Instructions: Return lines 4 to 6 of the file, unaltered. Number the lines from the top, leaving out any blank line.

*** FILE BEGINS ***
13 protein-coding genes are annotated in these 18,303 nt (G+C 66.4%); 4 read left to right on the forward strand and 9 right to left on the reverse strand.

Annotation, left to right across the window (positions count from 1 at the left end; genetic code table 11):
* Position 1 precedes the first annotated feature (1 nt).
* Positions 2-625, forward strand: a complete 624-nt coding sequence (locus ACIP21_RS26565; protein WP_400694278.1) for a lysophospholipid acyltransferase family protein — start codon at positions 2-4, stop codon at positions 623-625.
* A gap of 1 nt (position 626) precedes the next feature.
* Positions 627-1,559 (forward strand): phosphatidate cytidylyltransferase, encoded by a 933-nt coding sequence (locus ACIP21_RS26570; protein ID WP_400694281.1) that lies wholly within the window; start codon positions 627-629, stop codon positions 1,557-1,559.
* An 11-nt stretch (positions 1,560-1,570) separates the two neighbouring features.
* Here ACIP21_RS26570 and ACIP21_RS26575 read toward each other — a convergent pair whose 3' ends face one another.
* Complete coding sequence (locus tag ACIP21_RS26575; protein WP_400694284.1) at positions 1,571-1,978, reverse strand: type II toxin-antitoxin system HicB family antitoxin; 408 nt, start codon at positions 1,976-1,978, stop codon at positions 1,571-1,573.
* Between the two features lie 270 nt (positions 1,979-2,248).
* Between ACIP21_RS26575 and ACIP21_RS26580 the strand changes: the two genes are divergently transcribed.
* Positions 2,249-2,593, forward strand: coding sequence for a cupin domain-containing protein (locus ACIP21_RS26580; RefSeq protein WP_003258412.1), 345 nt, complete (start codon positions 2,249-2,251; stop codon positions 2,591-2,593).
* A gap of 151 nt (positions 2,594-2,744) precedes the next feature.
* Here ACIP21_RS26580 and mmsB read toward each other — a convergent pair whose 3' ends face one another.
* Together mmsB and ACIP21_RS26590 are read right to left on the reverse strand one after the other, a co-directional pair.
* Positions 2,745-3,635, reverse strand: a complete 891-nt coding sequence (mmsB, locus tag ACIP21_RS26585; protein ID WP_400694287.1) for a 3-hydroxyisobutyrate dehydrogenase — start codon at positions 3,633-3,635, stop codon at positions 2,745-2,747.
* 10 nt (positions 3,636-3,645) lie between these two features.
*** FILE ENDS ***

* Positions 2-625, forward strand: a complete 624-nt coding sequence (locus ACIP21_RS26565; protein WP_400694278.1) for a lysophospholipid acyltransferase family protein — start codon at positions 2-4, stop codon at positions 623-625.
* A gap of 1 nt (position 626) precedes the next feature.
* Positions 627-1,559 (forward strand): phosphatidate cytidylyltransferase, encoded by a 933-nt coding sequence (locus ACIP21_RS26570; protein ID WP_400694281.1) that lies wholly within the window; start codon positions 627-629, stop codon positions 1,557-1,559.